In Transition: Selected Poems
by the Baroness Elsa von Freytag-Loringhoven
About the project
Tanya Clement is an Assistant Professor in the School of Information at the University of Texas at Austin. She has a PhD in English Literature and Language and an MFA in fiction. Her primary area of research is scholarly information infrastructure. She has published pieces on digital humanities and digital literacies in several books and on digital scholarly editing, text mining and modernist literature in the Journal of the Text Encoding Initiative, Literary and Linguistic Computing, and Texas Studies in Literature and Language. She is a co-director of the Modernist Versions Project, the Associate Editor of the Versioning Machine, and the editor of BaronessElsa: An Autobiographical Manifesto, an ongoing project to edit the autobiographical writings of Freytag-Loringhoven.
- Encoded documents and images are derived from manuscripts in the Papers of Elsa von Freytag-Loringhoven, Special Collections, University of Maryland, College Park, Libraries. The bibliographic information for each poem includes specific information on the physical location of the original manuscript (series, box, and folder numbers). In addition, individual pages or leaves of manuscripts are identified by the corresponding reel and frame numbers of the microfilm edition of the Freytag-Loringhoven Papers. Folder and reel information is included in the bibliographic citation for each poem.
- The images included in In Transition are JPEGs derived from TIFFs scanned at 600 dpi by Tanya Clement in early 2008.
- The Versioning Machine interface used for this edition is based on version 4.0. All deviations from this version were implemented by Tanya Clement. Further information on these changes can be found here.
Much of this work was accomplished in Spring 2008 with generous funding and support provided through the Winnemore Fellowship at the Maryland Institute for Technology in the Humanities (MITH) at the University of Maryland, College Park, guided by Director Neil Fraistat and Associate Director Matt Kirschenbaum.
The content of this project would have been much more difficult to gather without the aid of Beth Alvarez, Curator of Literary Manuscripts, who facilitated the project throughout its various stages, including my research within the Baroness's papers, my effort to create and catalogue the images, and the final stages of proofreading. Susan Schreibman (Founding Director, Digital Humanities Observatory) inspired this project with her early interest in the Baroness, her knowledge of all things TEI, and her suggestion that the edition should be incorporated into the Versioning Machine. Dr. Schreibman, along with Martha Nell Smith (Professor of English, Executive Editor of the Dickinson Electronic Archives, and Founding Director of MITH), gave experienced editorial advice.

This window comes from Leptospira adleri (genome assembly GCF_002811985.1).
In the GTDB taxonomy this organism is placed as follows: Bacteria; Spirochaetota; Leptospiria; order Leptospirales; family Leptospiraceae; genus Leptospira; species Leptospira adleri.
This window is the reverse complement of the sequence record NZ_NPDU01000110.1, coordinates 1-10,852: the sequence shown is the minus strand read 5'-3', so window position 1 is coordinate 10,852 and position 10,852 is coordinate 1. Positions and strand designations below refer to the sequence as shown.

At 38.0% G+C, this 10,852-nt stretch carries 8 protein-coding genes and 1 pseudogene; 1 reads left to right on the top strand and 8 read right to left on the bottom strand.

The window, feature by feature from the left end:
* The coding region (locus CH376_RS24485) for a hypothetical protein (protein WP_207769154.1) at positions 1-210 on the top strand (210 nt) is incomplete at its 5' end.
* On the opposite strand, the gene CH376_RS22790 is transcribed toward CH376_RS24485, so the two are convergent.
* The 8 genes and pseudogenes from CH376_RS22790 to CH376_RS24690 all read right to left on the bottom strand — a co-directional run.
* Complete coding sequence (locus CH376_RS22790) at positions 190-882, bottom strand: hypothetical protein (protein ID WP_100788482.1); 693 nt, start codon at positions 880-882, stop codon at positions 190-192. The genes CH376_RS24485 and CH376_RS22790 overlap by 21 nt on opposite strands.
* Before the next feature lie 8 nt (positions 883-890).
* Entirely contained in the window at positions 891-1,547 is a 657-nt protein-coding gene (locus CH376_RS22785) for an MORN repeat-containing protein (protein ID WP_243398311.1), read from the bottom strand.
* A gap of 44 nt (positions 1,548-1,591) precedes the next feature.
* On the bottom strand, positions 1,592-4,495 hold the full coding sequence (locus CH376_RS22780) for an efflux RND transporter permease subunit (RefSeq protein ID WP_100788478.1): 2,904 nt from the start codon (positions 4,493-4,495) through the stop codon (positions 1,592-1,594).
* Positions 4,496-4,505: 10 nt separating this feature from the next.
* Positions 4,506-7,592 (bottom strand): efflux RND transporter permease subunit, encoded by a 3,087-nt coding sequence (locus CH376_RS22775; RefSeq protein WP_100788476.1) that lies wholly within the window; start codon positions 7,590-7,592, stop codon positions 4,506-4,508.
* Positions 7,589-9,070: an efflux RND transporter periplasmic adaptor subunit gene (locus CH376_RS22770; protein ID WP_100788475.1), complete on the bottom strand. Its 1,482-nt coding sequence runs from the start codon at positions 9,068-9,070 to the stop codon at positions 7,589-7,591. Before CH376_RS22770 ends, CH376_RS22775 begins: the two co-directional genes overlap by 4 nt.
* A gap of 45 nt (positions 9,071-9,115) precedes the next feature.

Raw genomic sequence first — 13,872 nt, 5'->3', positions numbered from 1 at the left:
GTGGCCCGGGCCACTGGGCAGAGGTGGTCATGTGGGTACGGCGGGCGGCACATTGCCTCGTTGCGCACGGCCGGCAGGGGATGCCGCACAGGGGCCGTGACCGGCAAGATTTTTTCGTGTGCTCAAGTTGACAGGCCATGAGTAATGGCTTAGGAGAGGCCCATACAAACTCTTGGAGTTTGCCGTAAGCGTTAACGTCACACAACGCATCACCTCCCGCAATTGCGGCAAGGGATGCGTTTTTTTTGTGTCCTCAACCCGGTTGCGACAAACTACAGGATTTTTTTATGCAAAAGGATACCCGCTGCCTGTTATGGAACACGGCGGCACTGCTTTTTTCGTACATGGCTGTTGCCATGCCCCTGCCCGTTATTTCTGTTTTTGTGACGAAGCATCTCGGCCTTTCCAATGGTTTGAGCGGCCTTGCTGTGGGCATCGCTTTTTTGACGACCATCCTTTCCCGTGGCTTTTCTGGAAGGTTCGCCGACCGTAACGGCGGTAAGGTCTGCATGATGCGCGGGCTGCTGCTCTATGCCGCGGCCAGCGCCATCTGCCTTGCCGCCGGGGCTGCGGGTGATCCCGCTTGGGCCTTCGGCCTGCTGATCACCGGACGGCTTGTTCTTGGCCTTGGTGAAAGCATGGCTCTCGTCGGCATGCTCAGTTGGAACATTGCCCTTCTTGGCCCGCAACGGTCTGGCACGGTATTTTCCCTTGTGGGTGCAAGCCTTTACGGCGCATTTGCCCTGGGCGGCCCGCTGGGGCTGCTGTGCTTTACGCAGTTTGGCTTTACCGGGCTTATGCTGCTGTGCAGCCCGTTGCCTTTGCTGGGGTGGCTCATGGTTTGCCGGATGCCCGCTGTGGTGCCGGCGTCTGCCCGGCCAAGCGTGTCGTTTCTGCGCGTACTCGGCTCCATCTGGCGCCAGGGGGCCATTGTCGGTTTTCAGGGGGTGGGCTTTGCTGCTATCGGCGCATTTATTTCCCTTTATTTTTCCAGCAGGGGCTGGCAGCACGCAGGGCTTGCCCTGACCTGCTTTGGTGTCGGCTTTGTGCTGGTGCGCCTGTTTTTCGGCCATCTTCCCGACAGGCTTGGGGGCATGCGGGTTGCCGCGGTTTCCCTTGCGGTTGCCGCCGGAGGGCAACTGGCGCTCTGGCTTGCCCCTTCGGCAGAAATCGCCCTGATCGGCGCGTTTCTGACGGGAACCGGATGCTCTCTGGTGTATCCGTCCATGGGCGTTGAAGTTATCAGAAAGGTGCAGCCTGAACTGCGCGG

The technological aspects of the project have many parents and caretakers. The Versioning Machine (http://v-machine.org/) is the brain-child of Dr. Schreibman and Amit Kumar among others. It is an open source application that runs both locally on a Mac or PC and online. It takes advantage of the robust nature of TEI encoding by allowing editors to show what they have encoded in a given text and allowing them to couple this with annotations and images. Sean Daugherty, UM Libraries' Office of Digital Collections and Research (DCR), and Doug Reside, MITH, provided me with invaluable advice on re-designing the Versioning Machine style sheets in order to meet the unique editorial needs of this edition. In particular, Sean Daugherty ingested the edition into University of Maryland's Fedora Repository (http://www.fedora-commons.org/), which facilitates the user's ability to search across the manuscript images and to use "Mirador" (http://projectmirador.org/) for a closer look of these images within the Versioning Machine interface.
Finally, Jennie Levine and Dave Kennedy, co-directors of DCR graciously agreed to host In Transition among the UM Libraries' Digital Collections.
For questions regarding the content of this site or about Freytag-Loringhoven's papers in general, please consult the Guide to the Papers of Elsa von Freytag-Loringhoven.
To report any bugs regarding the operation of the site, please use the DCR contact form.
For comments regarding the site, please contact: